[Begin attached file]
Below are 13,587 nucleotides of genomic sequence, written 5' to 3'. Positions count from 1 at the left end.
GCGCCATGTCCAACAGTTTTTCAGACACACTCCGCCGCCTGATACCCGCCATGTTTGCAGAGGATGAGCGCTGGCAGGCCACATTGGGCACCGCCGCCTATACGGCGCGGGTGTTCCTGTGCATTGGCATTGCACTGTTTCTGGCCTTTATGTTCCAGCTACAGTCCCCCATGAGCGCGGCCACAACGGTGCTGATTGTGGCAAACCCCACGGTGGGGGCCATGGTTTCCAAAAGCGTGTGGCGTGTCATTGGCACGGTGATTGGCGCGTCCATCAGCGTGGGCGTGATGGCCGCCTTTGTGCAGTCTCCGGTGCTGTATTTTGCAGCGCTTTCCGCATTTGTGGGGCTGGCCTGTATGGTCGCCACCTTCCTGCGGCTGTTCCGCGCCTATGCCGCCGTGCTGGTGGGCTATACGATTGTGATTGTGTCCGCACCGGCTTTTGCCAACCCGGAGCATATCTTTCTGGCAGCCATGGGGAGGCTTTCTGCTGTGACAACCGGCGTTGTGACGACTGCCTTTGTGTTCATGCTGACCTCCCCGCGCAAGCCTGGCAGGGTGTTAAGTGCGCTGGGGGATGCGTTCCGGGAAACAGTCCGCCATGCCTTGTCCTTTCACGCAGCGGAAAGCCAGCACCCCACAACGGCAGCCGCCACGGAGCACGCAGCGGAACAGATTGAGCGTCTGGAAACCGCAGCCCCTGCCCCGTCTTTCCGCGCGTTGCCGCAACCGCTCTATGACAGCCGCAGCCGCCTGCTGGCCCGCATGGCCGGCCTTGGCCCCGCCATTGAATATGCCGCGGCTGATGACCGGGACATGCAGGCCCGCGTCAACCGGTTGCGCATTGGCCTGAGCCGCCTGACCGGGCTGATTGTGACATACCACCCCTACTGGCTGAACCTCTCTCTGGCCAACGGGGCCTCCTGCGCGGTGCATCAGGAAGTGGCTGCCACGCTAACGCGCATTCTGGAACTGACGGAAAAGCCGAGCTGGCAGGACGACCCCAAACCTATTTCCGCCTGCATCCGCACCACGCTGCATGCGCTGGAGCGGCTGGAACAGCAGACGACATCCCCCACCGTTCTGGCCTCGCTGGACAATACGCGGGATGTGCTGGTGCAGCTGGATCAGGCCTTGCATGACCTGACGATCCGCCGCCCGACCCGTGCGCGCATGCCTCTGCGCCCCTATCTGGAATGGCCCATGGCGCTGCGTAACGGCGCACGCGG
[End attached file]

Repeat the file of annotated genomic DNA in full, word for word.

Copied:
Below are 13,587 nucleotides of genomic sequence, written 5' to 3'. Positions count from 1 at the left end.
GCGCCATGTCCAACAGTTTTTCAGACACACTCCGCCGCCTGATACCCGCCATGTTTGCAGAGGATGAGCGCTGGCAGGCCACATTGGGCACCGCCGCCTATACGGCGCGGGTGTTCCTGTGCATTGGCATTGCACTGTTTCTGGCCTTTATGTTCCAGCTACAGTCCCCCATGAGCGCGGCCACAACGGTGCTGATTGTGGCAAACCCCACGGTGGGGGCCATGGTTTCCAAAAGCGTGTGGCGTGTCATTGGCACGGTGATTGGCGCGTCCATCAGCGTGGGCGTGATGGCCGCCTTTGTGCAGTCTCCGGTGCTGTATTTTGCAGCGCTTTCCGCATTTGTGGGGCTGGCCTGTATGGTCGCCACCTTCCTGCGGCTGTTCCGCGCCTATGCCGCCGTGCTGGTGGGCTATACGATTGTGATTGTGTCCGCACCGGCTTTTGCCAACCCGGAGCATATCTTTCTGGCAGCCATGGGGAGGCTTTCTGCTGTGACAACCGGCGTTGTGACGACTGCCTTTGTGTTCATGCTGACCTCCCCGCGCAAGCCTGGCAGGGTGTTAAGTGCGCTGGGGGATGCGTTCCGGGAAACAGTCCGCCATGCCTTGTCCTTTCACGCAGCGGAAAGCCAGCACCCCACAACGGCAGCCGCCACGGAGCACGCAGCGGAACAGATTGAGCGTCTGGAAACCGCAGCCCCTGCCCCGTCTTTCCGCGCGTTGCCGCAACCGCTCTATGACAGCCGCAGCCGCCTGCTGGCCCGCATGGCCGGCCTTGGCCCCGCCATTGAATATGCCGCGGCTGATGACCGGGACATGCAGGCCCGCGTCAACCGGTTGCGCATTGGCCTGAGCCGCCTGACCGGGCTGATTGTGACATACCACCCCTACTGGCTGAACCTCTCTCTGGCCAACGGGGCCTCCTGCGCGGTGCATCAGGAAGTGGCTGCCACGCTAACGCGCATTCTGGAACTGACGGAAAAGCCGAGCTGGCAGGACGACCCCAAACCTATTTCCGCCTGCATCCGCACCACGCTGCATGCGCTGGAGCGGCTGGAACAGCAGACGACATCCCCCACCGTTCTGGCCTCGCTGGACAATACGCGGGATGTGCTGGTGCAGCTGGATCAGGCCTTGCATGACCTGACGATCCGCCGCCCGACCCGTGCGCGCATGCCTCTGCGCCCCTATCTGGAATGGCCCATGGCGCTGCGTAACGGCGCACGCGG